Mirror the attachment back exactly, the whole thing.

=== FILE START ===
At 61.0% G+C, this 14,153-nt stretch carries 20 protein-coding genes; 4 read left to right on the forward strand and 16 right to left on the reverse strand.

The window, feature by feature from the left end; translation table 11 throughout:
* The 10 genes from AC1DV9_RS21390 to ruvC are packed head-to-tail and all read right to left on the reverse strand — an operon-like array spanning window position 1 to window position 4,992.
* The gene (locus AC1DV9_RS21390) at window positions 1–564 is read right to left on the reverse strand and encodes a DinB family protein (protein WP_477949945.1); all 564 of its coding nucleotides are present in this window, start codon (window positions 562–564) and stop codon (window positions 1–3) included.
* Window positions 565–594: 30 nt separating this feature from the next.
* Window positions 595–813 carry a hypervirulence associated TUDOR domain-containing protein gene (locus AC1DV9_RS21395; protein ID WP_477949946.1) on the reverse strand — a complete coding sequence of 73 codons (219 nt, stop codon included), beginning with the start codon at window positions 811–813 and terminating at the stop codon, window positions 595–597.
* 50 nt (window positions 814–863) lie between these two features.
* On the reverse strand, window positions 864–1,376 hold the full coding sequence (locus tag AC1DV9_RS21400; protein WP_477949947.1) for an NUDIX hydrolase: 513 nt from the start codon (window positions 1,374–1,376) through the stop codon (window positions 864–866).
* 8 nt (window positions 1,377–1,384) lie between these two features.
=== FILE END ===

At 61.0% G+C, this 14,153-nt stretch carries 20 protein-coding genes; 4 read left to right on the forward strand and 16 right to left on the reverse strand.

The window, feature by feature from the left end; translation table 11 throughout:
* The 10 genes from AC1DV9_RS21390 to ruvC are packed head-to-tail and all read right to left on the reverse strand — an operon-like array spanning window position 1 to window position 4,992.
* The gene (locus AC1DV9_RS21390) at window positions 1–564 is read right to left on the reverse strand and encodes a DinB family protein (protein WP_477949945.1); all 564 of its coding nucleotides are present in this window, start codon (window positions 562–564) and stop codon (window positions 1–3) included.
* Window positions 565–594: 30 nt separating this feature from the next.
* Window positions 595–813 carry a hypervirulence associated TUDOR domain-containing protein gene (locus AC1DV9_RS21395; protein ID WP_477949946.1) on the reverse strand — a complete coding sequence of 73 codons (219 nt, stop codon included), beginning with the start codon at window positions 811–813 and terminating at the stop codon, window positions 595–597.
* 50 nt (window positions 814–863) lie between these two features.
* On the reverse strand, window positions 864–1,376 hold the full coding sequence (locus tag AC1DV9_RS21400; protein WP_477949947.1) for an NUDIX hydrolase: 513 nt from the start codon (window positions 1,374–1,376) through the stop codon (window positions 864–866).
* 8 nt (window positions 1,377–1,384) lie between these two features.